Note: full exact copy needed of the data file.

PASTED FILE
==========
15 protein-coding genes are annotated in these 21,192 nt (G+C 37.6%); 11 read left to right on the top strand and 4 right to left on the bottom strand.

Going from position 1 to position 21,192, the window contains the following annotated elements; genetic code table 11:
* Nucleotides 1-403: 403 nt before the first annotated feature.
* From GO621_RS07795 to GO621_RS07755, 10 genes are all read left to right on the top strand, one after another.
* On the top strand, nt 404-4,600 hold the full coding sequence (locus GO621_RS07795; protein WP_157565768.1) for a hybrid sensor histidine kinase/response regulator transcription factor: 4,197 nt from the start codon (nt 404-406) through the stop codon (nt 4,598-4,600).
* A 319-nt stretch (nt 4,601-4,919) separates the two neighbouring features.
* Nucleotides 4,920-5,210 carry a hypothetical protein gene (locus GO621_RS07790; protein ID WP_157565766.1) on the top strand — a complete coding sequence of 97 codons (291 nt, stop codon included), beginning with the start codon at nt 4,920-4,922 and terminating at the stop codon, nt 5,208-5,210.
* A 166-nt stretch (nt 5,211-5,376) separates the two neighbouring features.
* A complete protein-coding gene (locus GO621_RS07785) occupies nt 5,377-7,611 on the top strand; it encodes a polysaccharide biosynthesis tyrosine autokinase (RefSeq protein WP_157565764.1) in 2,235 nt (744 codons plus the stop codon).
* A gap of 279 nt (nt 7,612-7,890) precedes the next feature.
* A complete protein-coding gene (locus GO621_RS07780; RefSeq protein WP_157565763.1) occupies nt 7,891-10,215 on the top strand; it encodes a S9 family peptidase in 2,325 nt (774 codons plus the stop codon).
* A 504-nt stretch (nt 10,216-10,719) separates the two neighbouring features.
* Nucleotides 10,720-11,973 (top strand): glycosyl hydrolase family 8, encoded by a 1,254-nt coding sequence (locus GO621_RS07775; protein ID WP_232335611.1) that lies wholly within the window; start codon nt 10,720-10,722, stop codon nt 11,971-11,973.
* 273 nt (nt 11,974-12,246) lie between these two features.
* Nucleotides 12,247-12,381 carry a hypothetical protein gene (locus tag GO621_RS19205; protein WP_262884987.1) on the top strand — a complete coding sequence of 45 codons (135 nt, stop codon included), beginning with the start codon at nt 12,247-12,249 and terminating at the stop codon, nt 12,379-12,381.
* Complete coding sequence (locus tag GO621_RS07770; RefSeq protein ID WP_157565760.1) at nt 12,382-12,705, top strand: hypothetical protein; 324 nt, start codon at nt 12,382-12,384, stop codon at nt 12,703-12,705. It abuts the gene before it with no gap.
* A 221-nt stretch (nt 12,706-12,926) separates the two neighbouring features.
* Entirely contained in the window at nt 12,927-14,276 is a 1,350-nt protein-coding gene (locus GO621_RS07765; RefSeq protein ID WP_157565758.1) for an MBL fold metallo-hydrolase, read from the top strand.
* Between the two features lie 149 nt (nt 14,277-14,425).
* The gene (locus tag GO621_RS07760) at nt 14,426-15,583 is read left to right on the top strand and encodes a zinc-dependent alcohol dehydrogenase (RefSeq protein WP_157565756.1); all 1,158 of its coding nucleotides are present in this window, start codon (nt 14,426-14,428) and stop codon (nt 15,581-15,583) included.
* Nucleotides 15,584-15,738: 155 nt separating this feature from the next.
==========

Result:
15 protein-coding genes are annotated in these 21,192 nt (G+C 37.6%); 11 read left to right on the top strand and 4 right to left on the bottom strand.

Going from position 1 to position 21,192, the window contains the following annotated elements; genetic code table 11:
* Nucleotides 1-403: 403 nt before the first annotated feature.
* From GO621_RS07795 to GO621_RS07755, 10 genes are all read left to right on the top strand, one after another.
* On the top strand, nt 404-4,600 hold the full coding sequence (locus GO621_RS07795; protein WP_157565768.1) for a hybrid sensor histidine kinase/response regulator transcription factor: 4,197 nt from the start codon (nt 404-406) through the stop codon (nt 4,598-4,600).
* A 319-nt stretch (nt 4,601-4,919) separates the two neighbouring features.
* Nucleotides 4,920-5,210 carry a hypothetical protein gene (locus GO621_RS07790; protein ID WP_157565766.1) on the top strand — a complete coding sequence of 97 codons (291 nt, stop codon included), beginning with the start codon at nt 4,920-4,922 and terminating at the stop codon, nt 5,208-5,210.
* A 166-nt stretch (nt 5,211-5,376) separates the two neighbouring features.
* A complete protein-coding gene (locus GO621_RS07785) occupies nt 5,377-7,611 on the top strand; it encodes a polysaccharide biosynthesis tyrosine autokinase (RefSeq protein WP_157565764.1) in 2,235 nt (744 codons plus the stop codon).
* A gap of 279 nt (nt 7,612-7,890) precedes the next feature.
* A complete protein-coding gene (locus GO621_RS07780; RefSeq protein WP_157565763.1) occupies nt 7,891-10,215 on the top strand; it encodes a S9 family peptidase in 2,325 nt (774 codons plus the stop codon).
* A 504-nt stretch (nt 10,216-10,719) separates the two neighbouring features.
* Nucleotides 10,720-11,973 (top strand): glycosyl hydrolase family 8, encoded by a 1,254-nt coding sequence (locus GO621_RS07775; protein ID WP_232335611.1) that lies wholly within the window; start codon nt 10,720-10,722, stop codon nt 11,971-11,973.
* 273 nt (nt 11,974-12,246) lie between these two features.
* Nucleotides 12,247-12,381 carry a hypothetical protein gene (locus tag GO621_RS19205; protein WP_262884987.1) on the top strand — a complete coding sequence of 45 codons (135 nt, stop codon included), beginning with the start codon at nt 12,247-12,249 and terminating at the stop codon, nt 12,379-12,381.
* Complete coding sequence (locus tag GO621_RS07770; RefSeq protein ID WP_157565760.1) at nt 12,382-12,705, top strand: hypothetical protein; 324 nt, start codon at nt 12,382-12,384, stop codon at nt 12,703-12,705. It abuts the gene before it with no gap.
* A 221-nt stretch (nt 12,706-12,926) separates the two neighbouring features.
* Entirely contained in the window at nt 12,927-14,276 is a 1,350-nt protein-coding gene (locus GO621_RS07765; RefSeq protein ID WP_157565758.1) for an MBL fold metallo-hydrolase, read from the top strand.
* Between the two features lie 149 nt (nt 14,277-14,425).
* The gene (locus tag GO621_RS07760) at nt 14,426-15,583 is read left to right on the top strand and encodes a zinc-dependent alcohol dehydrogenase (RefSeq protein WP_157565756.1); all 1,158 of its coding nucleotides are present in this window, start codon (nt 14,426-14,428) and stop codon (nt 15,581-15,583) included.
* Nucleotides 15,584-15,738: 155 nt separating this feature from the next.